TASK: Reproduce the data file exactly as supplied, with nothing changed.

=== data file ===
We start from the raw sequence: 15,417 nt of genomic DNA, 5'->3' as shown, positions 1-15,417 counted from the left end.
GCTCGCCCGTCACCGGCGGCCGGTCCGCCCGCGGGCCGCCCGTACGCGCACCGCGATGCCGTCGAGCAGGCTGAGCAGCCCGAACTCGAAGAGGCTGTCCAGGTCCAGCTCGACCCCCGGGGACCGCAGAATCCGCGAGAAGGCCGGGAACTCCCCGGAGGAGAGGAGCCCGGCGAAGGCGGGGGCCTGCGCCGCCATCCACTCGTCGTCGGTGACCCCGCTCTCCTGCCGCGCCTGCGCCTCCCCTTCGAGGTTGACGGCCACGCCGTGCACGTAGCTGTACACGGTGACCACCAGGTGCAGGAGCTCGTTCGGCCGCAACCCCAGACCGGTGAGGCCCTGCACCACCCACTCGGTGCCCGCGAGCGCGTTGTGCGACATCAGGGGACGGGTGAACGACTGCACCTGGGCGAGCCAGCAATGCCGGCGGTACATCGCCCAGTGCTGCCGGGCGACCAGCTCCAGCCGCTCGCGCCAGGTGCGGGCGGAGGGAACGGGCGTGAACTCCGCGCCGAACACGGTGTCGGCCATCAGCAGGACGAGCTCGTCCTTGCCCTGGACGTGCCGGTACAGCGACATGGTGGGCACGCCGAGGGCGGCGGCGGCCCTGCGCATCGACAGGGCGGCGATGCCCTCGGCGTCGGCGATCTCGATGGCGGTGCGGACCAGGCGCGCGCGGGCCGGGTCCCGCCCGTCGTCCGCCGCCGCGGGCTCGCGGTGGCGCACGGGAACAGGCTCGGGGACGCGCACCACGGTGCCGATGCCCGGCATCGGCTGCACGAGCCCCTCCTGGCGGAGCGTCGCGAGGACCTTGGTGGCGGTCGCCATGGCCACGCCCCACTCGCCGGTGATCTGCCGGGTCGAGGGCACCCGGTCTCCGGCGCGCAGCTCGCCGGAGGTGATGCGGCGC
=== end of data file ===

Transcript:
We start from the raw sequence: 15,417 nt of genomic DNA, 5'->3' as shown, positions 1-15,417 counted from the left end.
GCTCGCCCGTCACCGGCGGCCGGTCCGCCCGCGGGCCGCCCGTACGCGCACCGCGATGCCGTCGAGCAGGCTGAGCAGCCCGAACTCGAAGAGGCTGTCCAGGTCCAGCTCGACCCCCGGGGACCGCAGAATCCGCGAGAAGGCCGGGAACTCCCCGGAGGAGAGGAGCCCGGCGAAGGCGGGGGCCTGCGCCGCCATCCACTCGTCGTCGGTGACCCCGCTCTCCTGCCGCGCCTGCGCCTCCCCTTCGAGGTTGACGGCCACGCCGTGCACGTAGCTGTACACGGTGACCACCAGGTGCAGGAGCTCGTTCGGCCGCAACCCCAGACCGGTGAGGCCCTGCACCACCCACTCGGTGCCCGCGAGCGCGTTGTGCGACATCAGGGGACGGGTGAACGACTGCACCTGGGCGAGCCAGCAATGCCGGCGGTACATCGCCCAGTGCTGCCGGGCGACCAGCTCCAGCCGCTCGCGCCAGGTGCGGGCGGAGGGAACGGGCGTGAACTCCGCGCCGAACACGGTGTCGGCCATCAGCAGGACGAGCTCGTCCTTGCCCTGGACGTGCCGGTACAGCGACATGGTGGGCACGCCGAGGGCGGCGGCGGCCCTGCGCATCGACAGGGCGGCGATGCCCTCGGCGTCGGCGATCTCGATGGCGGTGCGGACCAGGCGCGCGCGGGCCGGGTCCCGCCCGTCGTCCGCCGCCGCGGGCTCGCGGTGGCGCACGGGAACAGGCTCGGGGACGCGCACCACGGTGCCGATGCCCGGCATCGGCTGCACGAGCCCCTCCTGGCGGAGCGTCGCGAGGACCTTGGTGGCGGTCGCCATGGCCACGCCCCACTCGCCGGTGATCTGCCGGGTCGAGGGCACCCGGTCTCCGGCGCGCAGCTCGCCGGAGGTGATGCGGCGC